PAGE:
If you’re being bullied online, you have the option to mute, block, and/or report the individual who’s harming you to the social media platform. These features are here to protect you. In most cases, when you mute someone on social media, the individual isn’t notified, so you don’t need to worry about them finding out.
Get Mental Health Support
Being bullied because of your religion can cause emotional trauma. That’s why it’s important to get help by:
- Reaching out to your school guidance counselor or a therapist who you can talk to about what you’ve experienced
- Visiting a community mental health center, which may offer group therapy for individuals who have gone through a similar experience
- Leaning on your support network of friends, family members, or mentors within your religious community
Learn more about getting affordable mental health care and how to take care of yourself when you’re waiting for mental health care.
Validate Your Experience
It’s normal to have all different kinds of thoughts, feelings, and reactions, and it’s important to take time to sit with—and make space for—everything you’ve gone through. Validate your experience by:
- Journaling about what happened and what your religion means to you
- Talking with someone who can empathize with your circumstances and story
- Creating art—whether that’s music, poetry, a drawing, or whatever creative outlet speaks to you—that represents and gives recognition to what you went through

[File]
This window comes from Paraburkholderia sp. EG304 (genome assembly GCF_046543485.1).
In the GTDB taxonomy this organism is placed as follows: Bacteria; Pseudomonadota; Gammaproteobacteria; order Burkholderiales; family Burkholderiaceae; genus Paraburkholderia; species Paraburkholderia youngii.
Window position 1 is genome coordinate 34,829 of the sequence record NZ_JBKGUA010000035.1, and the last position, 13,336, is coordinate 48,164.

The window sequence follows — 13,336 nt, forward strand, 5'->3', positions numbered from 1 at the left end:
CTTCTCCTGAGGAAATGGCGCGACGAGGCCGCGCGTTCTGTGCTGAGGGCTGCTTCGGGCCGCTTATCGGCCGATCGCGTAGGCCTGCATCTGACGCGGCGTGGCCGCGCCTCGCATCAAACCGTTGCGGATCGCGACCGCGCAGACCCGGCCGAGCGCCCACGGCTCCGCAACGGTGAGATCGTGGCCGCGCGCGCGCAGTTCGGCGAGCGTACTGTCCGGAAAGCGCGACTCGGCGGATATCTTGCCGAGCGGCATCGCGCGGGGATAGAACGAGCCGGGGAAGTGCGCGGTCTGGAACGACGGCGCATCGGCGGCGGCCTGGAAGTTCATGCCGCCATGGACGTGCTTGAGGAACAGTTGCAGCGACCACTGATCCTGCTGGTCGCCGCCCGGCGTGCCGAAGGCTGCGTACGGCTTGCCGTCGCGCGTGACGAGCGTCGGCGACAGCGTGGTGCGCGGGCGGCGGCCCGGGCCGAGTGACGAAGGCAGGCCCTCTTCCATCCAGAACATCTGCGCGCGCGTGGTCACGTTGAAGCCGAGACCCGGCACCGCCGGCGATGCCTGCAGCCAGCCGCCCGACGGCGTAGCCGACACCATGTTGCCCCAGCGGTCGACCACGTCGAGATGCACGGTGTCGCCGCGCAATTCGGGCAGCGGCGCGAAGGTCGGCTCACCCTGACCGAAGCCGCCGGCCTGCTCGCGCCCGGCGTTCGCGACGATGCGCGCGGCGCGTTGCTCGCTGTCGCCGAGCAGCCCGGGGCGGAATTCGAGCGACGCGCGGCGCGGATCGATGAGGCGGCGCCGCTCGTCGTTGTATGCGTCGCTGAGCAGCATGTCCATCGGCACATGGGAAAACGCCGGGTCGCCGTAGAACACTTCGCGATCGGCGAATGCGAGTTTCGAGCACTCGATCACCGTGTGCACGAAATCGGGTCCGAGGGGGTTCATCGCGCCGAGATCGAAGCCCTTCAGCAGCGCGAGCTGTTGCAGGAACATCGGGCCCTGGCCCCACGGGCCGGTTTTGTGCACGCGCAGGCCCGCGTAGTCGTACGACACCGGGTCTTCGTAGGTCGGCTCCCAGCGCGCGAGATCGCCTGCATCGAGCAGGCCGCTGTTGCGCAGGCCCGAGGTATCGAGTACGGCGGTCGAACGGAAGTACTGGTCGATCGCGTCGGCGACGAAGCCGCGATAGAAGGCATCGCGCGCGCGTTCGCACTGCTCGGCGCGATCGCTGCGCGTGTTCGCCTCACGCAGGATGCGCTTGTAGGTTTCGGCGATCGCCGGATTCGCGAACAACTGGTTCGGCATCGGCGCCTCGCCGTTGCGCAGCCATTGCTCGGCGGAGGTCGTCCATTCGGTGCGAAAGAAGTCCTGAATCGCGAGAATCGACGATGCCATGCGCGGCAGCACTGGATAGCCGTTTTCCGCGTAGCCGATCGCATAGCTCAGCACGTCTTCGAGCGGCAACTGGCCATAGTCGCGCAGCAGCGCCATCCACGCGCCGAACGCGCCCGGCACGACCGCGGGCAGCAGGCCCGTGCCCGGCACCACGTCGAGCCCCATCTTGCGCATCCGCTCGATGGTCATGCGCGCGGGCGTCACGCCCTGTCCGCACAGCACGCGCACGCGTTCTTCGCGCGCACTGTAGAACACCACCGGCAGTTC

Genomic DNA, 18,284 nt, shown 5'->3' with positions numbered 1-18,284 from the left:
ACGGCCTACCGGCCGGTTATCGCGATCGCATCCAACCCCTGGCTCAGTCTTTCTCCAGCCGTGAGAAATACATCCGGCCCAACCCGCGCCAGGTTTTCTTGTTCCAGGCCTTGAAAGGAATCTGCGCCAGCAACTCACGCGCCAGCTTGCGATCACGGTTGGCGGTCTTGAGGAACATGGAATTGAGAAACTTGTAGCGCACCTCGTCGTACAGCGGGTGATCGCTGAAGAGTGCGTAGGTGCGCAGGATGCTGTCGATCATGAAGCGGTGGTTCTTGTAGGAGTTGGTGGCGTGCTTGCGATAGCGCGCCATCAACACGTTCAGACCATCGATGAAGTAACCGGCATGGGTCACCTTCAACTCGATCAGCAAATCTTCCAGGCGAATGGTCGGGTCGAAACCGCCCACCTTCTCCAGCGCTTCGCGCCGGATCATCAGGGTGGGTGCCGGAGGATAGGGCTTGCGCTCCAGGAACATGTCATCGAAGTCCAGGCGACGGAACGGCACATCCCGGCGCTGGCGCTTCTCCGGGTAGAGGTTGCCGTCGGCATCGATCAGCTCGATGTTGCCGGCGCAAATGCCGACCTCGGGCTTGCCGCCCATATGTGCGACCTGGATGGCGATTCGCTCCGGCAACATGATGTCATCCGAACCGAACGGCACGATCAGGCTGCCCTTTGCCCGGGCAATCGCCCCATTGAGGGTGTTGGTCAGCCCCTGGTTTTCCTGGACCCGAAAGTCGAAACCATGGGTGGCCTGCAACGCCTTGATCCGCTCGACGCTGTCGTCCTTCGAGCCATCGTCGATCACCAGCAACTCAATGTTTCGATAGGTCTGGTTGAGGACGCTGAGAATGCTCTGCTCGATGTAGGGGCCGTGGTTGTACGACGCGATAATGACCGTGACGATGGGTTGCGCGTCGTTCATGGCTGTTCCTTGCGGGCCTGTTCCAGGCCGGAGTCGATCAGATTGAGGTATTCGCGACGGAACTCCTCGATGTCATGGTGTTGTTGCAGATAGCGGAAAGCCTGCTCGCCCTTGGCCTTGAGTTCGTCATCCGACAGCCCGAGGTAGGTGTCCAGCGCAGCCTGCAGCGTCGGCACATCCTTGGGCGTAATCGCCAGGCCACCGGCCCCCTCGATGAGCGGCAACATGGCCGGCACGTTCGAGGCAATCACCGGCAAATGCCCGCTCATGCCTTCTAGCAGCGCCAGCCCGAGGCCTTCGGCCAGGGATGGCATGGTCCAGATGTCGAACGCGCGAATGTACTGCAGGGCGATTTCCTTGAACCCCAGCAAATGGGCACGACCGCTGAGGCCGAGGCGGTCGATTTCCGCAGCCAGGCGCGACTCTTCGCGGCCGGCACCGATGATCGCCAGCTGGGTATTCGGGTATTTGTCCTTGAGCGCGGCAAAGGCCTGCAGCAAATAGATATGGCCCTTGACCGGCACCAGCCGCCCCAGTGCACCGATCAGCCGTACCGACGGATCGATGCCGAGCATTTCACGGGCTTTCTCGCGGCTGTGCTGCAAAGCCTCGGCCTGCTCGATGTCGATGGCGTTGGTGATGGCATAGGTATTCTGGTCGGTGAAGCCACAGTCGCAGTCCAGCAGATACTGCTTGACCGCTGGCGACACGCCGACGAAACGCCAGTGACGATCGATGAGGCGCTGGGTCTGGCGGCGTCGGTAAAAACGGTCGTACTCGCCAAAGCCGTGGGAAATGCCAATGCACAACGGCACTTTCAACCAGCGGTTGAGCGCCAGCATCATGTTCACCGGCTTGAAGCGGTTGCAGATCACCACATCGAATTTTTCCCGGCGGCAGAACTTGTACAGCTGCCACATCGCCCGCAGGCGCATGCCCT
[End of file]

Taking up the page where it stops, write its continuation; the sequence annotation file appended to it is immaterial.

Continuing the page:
How to Help a Friend Experiencing Religious Bullying
If a friend is experiencing religious bullying, you can help them by:
- Listening to them without judgment. You don’t need to have answers or advice—listening is a powerful way to offer support.
- Talking with them about how they want to handle the situation, including reaching out to an adult who can provide support or help report what happened.
- Offering to go with them to the counseling office or when they file a report.
Learn more about helping your friends when they’re struggling.
The Difference Between Religious Bullying and Hate Crimes
Identity-based bullying, including religious bullying, and hate crimes are similar because they are both rooted in bias—someone is being targeted because of their actual or perceived race, skin color, religion, sexual orientation, national origin, gender or gender identity, disability, or other part of who they are.
The difference between religious bullying and a hate crime comes down to whether what the perpetrator is doing could be considered a crime. If someone harms you physically based on your religion or makes a meaningful threat to your life or safety, that could be considered a hate crime. Most speech—insensitive jokes, name-calling, and slurs—are traumatic, bullying behavior but would not be considered a crime.
If you think you’ve been the victim of a hate crime, it’s critical to report it to law enforcement. Find out more about what hate crimes are and how to report them by visiting the Victim Connect Resource Center.